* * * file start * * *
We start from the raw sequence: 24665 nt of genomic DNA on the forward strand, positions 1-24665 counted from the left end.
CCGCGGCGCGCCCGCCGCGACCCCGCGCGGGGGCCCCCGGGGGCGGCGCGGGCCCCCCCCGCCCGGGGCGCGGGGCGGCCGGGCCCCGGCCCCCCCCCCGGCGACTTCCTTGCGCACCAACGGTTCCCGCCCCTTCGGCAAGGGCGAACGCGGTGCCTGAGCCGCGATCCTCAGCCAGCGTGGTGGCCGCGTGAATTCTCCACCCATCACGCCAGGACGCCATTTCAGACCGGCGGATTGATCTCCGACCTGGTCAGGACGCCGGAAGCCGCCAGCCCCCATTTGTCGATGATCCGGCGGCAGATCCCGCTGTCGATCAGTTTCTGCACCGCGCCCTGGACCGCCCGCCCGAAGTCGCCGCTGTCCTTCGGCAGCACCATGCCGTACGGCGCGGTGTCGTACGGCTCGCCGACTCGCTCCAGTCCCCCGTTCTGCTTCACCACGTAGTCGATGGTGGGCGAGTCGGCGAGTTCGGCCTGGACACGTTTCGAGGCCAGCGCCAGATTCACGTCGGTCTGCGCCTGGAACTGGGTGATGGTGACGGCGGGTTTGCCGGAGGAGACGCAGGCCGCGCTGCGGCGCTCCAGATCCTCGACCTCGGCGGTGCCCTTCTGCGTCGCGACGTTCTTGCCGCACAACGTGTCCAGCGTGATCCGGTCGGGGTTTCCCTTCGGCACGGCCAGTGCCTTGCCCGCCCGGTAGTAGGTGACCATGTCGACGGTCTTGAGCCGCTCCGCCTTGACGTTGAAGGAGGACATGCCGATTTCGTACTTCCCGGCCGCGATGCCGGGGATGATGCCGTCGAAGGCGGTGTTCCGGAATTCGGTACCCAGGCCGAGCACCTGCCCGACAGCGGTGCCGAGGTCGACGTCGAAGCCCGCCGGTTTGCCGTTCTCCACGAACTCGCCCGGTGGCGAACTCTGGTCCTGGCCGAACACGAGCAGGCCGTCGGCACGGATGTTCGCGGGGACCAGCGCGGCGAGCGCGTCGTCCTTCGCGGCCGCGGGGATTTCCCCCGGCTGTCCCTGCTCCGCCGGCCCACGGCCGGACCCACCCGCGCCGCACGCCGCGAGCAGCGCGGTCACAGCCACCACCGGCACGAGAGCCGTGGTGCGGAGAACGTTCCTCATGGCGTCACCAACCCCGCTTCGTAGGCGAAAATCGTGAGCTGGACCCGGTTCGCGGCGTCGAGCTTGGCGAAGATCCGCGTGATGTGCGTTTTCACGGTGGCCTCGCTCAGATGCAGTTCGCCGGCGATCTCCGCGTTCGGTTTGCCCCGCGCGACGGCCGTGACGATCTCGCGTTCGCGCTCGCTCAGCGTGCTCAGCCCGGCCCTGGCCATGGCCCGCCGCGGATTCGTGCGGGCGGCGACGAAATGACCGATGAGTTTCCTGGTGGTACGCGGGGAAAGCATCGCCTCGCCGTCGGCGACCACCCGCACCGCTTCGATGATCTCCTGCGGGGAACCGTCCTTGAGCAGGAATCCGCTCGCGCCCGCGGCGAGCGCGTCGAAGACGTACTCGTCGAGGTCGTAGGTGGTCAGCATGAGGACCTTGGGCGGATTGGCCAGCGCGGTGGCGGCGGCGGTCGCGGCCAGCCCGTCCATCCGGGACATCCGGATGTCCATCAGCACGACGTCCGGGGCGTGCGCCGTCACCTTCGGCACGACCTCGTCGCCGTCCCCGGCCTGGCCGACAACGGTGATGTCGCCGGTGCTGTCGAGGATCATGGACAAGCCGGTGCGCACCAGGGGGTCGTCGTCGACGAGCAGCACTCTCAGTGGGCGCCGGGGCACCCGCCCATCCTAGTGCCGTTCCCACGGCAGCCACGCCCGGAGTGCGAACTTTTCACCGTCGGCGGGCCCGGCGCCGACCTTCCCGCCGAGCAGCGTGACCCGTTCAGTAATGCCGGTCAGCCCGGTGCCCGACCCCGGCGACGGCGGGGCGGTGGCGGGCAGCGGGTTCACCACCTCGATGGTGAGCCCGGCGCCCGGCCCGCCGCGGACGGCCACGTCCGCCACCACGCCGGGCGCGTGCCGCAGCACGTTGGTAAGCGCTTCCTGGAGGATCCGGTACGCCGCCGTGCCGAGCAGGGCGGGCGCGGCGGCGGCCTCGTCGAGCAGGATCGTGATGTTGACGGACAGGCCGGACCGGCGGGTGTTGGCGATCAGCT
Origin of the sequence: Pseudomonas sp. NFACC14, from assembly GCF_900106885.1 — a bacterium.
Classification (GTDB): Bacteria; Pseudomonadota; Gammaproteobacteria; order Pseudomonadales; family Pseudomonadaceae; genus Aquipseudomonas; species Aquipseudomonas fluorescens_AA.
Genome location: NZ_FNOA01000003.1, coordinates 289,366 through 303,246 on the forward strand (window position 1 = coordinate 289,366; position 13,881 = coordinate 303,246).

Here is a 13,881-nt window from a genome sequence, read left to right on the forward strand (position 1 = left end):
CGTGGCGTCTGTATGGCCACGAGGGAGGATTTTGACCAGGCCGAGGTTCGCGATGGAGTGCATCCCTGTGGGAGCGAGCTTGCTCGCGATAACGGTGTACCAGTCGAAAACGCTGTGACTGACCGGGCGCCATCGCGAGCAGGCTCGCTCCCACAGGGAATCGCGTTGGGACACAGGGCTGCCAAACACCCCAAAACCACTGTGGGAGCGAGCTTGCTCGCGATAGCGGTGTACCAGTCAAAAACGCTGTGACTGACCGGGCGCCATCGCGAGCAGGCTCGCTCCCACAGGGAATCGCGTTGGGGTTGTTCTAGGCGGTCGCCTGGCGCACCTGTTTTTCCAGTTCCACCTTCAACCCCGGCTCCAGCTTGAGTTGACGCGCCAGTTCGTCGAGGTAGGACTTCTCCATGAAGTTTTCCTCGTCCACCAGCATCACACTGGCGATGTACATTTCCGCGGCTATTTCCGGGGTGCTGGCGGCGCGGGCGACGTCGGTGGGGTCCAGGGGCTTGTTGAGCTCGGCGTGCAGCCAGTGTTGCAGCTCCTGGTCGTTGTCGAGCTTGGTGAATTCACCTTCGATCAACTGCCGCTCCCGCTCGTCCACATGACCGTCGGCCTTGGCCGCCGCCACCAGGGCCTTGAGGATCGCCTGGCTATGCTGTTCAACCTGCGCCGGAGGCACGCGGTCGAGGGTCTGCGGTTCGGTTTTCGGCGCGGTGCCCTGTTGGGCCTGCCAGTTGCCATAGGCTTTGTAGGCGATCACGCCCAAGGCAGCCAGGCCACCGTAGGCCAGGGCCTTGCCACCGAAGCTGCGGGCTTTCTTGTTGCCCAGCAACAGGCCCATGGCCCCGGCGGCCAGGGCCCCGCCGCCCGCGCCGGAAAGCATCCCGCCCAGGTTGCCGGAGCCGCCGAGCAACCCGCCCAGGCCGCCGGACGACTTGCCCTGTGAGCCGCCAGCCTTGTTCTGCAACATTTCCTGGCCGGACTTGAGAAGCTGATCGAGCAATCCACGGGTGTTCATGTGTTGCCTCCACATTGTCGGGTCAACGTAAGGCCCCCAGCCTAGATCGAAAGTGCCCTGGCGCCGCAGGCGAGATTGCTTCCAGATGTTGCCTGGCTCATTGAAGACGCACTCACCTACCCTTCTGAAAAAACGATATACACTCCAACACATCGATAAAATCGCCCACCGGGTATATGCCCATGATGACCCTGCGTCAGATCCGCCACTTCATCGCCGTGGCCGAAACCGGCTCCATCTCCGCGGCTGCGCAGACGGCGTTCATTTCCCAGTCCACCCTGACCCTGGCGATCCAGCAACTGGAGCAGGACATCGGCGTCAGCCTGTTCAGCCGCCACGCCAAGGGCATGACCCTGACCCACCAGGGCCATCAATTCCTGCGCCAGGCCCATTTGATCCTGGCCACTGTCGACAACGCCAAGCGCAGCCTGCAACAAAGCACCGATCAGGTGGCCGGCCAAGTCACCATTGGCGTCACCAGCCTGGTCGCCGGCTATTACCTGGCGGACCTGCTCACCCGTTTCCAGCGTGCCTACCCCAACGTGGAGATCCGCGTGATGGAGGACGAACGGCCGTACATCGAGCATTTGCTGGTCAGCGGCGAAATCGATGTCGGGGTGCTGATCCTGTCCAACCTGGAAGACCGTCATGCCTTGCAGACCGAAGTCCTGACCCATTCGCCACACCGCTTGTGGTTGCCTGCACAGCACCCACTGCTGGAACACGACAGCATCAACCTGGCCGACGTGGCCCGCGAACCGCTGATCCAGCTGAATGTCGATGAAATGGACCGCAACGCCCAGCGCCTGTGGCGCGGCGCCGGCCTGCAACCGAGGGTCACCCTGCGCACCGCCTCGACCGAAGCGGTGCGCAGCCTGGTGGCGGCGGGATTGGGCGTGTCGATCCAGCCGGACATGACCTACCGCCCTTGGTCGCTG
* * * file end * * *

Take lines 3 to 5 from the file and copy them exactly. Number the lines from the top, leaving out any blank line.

Origin of the sequence: Pseudomonas sp. NFACC14, from assembly GCF_900106885.1 — a bacterium.
Classification (GTDB): Bacteria; Pseudomonadota; Gammaproteobacteria; order Pseudomonadales; family Pseudomonadaceae; genus Aquipseudomonas; species Aquipseudomonas fluorescens_AA.
Genome location: NZ_FNOA01000003.1, coordinates 289,366 through 303,246 on the forward strand (window position 1 = coordinate 289,366; position 13,881 = coordinate 303,246).